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Flashcards in Histology Deck (23):
1

Discuss the characteristics of nerve tissue

  • provides rapid and specific communication between organs in the body
  • 2 major components of nerve tissue are high specialized cells called neurons and support cells called neuroglia/glial cells
  • neurons are electrically excitable
  • functional categories of neurons
    • sensory
    • interneurons
    • motor

2

Describe the structure of a neuron.

  • large, rounded, euchromatic nucleus with prominetn nucleolus
  • perikaryon varies in size (5-135um)
  • Nissal bodies formed from well developed RER (dense structures that are parallel arrays of RER)
  • well-developed Golgi complex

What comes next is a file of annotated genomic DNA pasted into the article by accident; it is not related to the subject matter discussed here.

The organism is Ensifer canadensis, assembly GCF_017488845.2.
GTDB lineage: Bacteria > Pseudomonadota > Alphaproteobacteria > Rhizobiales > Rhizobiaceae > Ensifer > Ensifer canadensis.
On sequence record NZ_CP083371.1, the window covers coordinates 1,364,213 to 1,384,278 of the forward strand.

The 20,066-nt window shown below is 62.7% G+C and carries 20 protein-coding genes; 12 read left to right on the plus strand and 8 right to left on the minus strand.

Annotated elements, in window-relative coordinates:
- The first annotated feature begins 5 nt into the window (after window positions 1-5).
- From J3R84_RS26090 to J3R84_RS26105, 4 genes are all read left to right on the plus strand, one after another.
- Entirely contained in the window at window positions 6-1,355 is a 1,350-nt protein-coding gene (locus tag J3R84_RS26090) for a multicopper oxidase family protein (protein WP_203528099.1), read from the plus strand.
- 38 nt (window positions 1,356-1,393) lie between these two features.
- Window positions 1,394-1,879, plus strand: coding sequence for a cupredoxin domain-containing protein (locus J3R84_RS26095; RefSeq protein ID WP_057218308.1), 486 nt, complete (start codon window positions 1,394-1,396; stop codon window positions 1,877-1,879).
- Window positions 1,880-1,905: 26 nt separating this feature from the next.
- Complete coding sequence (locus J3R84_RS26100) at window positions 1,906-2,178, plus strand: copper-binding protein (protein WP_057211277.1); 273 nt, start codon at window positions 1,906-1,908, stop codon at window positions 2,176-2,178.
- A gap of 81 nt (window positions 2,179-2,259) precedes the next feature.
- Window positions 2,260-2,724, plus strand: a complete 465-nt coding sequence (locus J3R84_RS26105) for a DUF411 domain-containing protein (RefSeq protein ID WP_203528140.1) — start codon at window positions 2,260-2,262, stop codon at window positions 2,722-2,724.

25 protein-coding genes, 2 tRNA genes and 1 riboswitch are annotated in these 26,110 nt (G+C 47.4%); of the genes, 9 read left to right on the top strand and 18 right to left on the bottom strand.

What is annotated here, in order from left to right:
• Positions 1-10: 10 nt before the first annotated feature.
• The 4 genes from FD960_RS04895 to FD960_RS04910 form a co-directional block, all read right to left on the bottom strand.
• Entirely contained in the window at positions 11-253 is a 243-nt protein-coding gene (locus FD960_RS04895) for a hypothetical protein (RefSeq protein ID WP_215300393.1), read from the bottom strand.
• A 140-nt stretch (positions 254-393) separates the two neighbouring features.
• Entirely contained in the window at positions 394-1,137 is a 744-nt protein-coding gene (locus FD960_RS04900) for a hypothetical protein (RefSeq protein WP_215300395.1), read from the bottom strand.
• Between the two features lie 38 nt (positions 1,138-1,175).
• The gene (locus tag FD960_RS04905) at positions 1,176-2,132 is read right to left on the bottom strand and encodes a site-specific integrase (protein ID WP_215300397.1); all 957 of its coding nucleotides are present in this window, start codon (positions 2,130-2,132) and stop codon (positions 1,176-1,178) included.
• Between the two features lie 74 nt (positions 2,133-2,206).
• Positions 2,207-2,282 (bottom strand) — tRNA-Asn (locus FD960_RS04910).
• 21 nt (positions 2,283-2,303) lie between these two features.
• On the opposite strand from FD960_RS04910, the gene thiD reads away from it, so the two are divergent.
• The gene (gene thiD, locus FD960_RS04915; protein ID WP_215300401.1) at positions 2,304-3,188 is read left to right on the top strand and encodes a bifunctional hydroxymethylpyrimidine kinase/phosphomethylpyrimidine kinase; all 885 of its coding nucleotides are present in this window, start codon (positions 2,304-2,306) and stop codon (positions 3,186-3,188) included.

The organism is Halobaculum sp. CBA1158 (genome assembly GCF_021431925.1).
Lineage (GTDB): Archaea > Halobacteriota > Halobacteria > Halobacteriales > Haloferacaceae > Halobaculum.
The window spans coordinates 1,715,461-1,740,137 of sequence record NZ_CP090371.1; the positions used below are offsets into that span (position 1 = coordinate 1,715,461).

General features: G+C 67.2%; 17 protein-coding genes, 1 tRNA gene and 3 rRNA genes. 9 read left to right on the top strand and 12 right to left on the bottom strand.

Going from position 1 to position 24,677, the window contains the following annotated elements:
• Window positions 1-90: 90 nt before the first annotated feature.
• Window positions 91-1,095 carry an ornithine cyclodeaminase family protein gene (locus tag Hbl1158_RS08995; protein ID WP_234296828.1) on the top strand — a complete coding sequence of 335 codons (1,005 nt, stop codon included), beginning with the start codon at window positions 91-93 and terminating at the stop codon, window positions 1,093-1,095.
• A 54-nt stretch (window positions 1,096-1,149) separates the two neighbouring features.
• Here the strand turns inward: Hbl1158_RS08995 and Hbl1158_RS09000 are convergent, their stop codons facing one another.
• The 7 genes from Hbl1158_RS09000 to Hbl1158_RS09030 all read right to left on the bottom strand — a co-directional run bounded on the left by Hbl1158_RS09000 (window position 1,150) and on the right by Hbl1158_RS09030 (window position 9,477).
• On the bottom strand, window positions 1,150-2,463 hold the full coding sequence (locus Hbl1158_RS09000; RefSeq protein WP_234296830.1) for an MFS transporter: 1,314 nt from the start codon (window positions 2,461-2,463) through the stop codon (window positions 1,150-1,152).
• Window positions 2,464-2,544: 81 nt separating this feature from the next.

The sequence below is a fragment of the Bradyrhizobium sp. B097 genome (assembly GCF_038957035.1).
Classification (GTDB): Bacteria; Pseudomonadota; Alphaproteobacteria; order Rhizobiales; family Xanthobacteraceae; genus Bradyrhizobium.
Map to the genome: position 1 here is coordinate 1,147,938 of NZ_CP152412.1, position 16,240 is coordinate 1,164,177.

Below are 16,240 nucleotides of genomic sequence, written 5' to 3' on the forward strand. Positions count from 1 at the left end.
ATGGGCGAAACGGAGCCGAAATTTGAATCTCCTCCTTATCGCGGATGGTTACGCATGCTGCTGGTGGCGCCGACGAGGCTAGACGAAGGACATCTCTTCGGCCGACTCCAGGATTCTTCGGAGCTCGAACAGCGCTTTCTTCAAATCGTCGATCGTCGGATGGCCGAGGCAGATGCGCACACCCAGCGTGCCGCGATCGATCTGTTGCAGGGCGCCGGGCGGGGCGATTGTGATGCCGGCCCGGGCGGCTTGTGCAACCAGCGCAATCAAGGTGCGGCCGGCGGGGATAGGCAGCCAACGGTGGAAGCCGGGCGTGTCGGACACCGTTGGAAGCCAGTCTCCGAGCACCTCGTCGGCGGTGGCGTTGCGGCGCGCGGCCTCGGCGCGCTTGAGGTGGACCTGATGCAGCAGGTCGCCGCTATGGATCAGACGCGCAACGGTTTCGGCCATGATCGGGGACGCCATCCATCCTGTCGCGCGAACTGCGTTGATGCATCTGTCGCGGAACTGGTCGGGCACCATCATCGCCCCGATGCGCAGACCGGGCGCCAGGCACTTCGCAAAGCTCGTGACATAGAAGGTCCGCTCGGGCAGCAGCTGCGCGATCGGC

• good RER and Golgi reflect the need for the neuron to produce membrane and neurotransmitter in large quantities
  • many mitochondria
  • lysosomes in cytoplasm
  • lack centrioles (can't divide)
  • cytoskeleton made of neurofilaments, microfilaments, and microtubules

3

Describe the axon

 

  • each neuron has only one axon per cell
    • axons convey signals from perikaryon to the next neuron or effector cell, ending with axon terminal 
    • usually fairly long with constant diameter
    • begin at axon hillock
    • Nissal bodies are not present in axonal cytoplasm, nor are ribosomes. does have smooth ER
    • axons insulated with myelin sheath
    • enclosed by the continuation of the plasma membrane called axolemma
    • cytoskeleton of axon formed by numerous microtubules and neurofilaments

4

Describe axonal transport

  • anterograde flow
    • from perikaryon to periphery
    • allows transport of actin filaments, proteins, organelles, such as mitochondria, and vesicles 
    • kinesin is the motor used